With assistance from Fahey-Dreyer Casting here in West Michigan, Derek was soon traveling and making connections. Today, he has agents in Detroit, Chicago, and Los Angeles, all scouring the film industry for projects that would be a good fit.
Co-starring and Missing the First Month of High School
He landed big when asked to co-star in the making of “The Adventures of Mickey Matson and the Copperhead Treasure,” a PG-rated flick that also features Christopher Lloyd (Back to the Future series), Ernie Hudson (Ghostbuster series, Beverly Hills Chihuahua 2 & 3) and Lee Arenberg, (Pirates of the Caribbean series).
Derek was in middle school when the “Mickey” movie debuted in May of 2012, so it’s no surprise that classmates, drawing on his role of “Mickey,” began singing Toni Basil’s 1982 one-hit wonder “Hey Mickey,” with the catchy refrain that goes “Hey Mickey, you’re so fine, you’re so fine you blow my mind, hey Mickey…hey Mickey!”
Again, he blushes. Just comes with the territory.
Derek sometimes has to leave the area for up to six weeks at a time to work on a project, and that included his first month of freshman year last fall. He filmed the second Mickey Matson movie in what is intended to be a trilogy, with production on the final movie to begin this summer.
“I was nervous and scared,” Derek says of missing the first month of freshman year, “but the teachers made me feel really comfortable and helped me with all the work I had due.”
Missing school means missing basketball practice as well, and Derek’s coach, Josh Thaler, points out that his player “was pretty upset the couple times he missed out, and that kind of attitude, that kind of loyalty, went far with his teammates. “He’s just an absolutely great kid.”
Derek doesn’t fancy himself different than anyone else who has a dream. It’s just that he figured his out at an early age, and its effects are more public. “I’m like everyone else,” he maintains. “I just have a passion, and it’s a little different from the kind of passion that others might have, and so not everyone understands. But I’m just like all of them.”
While acting feeds his own appetite, he’s just as grateful for what he might impart to viewers: “I got captured by the movies, and they make me feel something, and I like making people feel something, to look differently at things.”
Derek draws his inspiration from actors like Tom Cruise and Selena Gomez, but he also has a forever spot in his heart for his late cousin Keisha MacDonald, who was on the verge of making it big, but was killed in a car accident at 18, when Derek was in the 2nd grade.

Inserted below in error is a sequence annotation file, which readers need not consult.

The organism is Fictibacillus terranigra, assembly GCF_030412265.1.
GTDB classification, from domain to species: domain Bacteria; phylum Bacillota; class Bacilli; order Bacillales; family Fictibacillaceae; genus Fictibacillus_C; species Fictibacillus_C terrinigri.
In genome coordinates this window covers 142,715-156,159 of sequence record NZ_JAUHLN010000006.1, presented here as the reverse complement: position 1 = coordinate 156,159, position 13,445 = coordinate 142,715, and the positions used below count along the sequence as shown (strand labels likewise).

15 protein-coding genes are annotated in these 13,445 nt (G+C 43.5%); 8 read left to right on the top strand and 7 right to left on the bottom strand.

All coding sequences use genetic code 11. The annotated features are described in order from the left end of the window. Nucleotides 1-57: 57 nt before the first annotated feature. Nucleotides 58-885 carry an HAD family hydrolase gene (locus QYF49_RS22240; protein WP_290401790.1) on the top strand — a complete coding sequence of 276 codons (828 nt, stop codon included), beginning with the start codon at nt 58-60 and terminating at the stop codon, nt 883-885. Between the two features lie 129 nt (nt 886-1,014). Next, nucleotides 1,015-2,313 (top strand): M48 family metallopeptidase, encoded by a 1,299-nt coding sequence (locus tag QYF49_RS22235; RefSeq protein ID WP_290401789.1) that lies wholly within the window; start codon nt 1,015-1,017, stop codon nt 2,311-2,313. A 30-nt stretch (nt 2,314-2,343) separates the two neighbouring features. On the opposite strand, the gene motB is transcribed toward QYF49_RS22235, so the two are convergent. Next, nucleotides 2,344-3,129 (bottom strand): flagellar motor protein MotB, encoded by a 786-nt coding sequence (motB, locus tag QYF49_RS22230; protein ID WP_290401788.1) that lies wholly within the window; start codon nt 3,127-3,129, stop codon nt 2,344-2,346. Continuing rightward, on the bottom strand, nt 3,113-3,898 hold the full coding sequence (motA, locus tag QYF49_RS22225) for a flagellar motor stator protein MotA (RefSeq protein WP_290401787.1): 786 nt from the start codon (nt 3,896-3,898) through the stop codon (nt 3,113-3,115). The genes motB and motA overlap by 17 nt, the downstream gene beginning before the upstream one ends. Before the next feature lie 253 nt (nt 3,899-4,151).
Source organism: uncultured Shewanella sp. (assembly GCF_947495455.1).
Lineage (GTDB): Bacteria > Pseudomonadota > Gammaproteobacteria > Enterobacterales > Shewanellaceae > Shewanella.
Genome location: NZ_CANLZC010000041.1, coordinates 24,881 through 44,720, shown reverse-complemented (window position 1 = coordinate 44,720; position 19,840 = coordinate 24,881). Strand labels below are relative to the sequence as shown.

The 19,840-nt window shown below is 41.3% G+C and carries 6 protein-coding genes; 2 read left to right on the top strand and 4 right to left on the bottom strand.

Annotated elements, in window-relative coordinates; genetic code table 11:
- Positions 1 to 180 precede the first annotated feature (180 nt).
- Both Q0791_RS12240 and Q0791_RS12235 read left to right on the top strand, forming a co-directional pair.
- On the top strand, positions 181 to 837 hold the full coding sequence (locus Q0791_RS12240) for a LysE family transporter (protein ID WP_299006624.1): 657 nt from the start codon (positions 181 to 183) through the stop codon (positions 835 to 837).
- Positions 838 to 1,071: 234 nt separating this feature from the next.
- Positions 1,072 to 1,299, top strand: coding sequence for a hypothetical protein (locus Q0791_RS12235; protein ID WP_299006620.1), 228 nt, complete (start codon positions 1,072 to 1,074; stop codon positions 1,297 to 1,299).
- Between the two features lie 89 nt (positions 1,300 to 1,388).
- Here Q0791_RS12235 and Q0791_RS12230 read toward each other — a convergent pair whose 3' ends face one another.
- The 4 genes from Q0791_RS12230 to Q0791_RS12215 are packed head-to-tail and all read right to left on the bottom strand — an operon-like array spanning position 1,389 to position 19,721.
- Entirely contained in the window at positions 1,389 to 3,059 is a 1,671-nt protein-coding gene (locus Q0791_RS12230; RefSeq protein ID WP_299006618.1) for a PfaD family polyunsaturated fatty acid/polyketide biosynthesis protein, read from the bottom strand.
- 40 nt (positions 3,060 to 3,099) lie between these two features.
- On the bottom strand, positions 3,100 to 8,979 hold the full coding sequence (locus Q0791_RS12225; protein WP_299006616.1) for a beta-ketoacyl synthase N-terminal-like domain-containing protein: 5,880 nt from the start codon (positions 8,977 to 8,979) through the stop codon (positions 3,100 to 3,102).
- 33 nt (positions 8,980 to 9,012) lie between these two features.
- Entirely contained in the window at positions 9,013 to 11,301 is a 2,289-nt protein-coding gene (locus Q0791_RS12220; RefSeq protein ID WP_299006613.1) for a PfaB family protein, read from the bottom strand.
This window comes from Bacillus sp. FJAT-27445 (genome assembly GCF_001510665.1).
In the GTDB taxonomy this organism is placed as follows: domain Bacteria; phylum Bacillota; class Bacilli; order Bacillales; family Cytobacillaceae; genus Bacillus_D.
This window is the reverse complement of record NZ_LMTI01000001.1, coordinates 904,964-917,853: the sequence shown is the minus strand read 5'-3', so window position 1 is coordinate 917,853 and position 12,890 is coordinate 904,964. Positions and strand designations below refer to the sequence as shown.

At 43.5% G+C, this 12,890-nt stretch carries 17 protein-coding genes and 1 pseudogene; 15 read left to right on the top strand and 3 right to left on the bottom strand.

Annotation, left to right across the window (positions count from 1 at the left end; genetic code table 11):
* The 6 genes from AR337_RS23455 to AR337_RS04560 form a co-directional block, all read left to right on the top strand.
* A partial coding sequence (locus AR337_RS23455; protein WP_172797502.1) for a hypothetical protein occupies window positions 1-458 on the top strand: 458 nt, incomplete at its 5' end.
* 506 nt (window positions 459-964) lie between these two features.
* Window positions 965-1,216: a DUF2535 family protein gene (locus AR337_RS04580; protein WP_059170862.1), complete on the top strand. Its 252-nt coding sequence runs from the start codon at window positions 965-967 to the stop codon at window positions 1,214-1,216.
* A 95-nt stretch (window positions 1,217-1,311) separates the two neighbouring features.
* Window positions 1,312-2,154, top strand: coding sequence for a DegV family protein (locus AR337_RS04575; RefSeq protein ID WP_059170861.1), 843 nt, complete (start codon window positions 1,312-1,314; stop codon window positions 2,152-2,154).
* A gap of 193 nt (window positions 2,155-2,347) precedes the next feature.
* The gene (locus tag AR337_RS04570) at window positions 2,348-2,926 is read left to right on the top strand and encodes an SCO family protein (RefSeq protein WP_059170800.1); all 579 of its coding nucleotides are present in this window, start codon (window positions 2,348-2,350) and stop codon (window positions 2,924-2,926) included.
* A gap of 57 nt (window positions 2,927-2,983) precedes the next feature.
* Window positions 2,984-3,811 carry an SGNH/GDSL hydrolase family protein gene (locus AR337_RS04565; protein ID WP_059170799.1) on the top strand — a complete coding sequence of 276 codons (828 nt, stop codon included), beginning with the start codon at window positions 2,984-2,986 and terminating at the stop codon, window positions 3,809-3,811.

Derek not only has a yen for the screen, but an ability to easily memorize lines. “I can just, like, see thewords,” he says. As far as branching out, he can’t see himself as a crooner yet — “I don’t think I’ll ever be able to sing” — though he held his own with a hip-hop dance class.
Advice and Encouragement from Fellow Actors
Fellow actors who worked on the set of the Mickey Matson movie – and others he’s met — have been encouraging Derek. Christopher Lloyd reached out to Derek’s parents, telling them “He’s got what it takes; I can see it in his soul.”
Ernie Hudson told Derek how much he appreciated his professionalism on the set. And Florence Henderson told him, “Never, ever quit doing what you’re doing because you’ve got what it takes.”
And this from the late actor Ernest Borgnine: “Stay true to who you are, and keep your feet on the ground.”
As a paid unionized actor, Derek earns cash for every hour he puts in on a movie. The family doesn’t talk numbers, but it’s no secret Derek’s stashing away enough to put a hefty dent in college tuition costs that may soon surface.
Until then, he’s enjoying all the joys and trappings of high school, including a freshman basketball team that went 10-9 this past season.
And speaking of basketball, just like a lot of other ordinary kids, he was rooting for his favorite, U of M, in the NCAA March Madness and hoped they’d go all the way.
Hey, at least he didn’t pick some California team.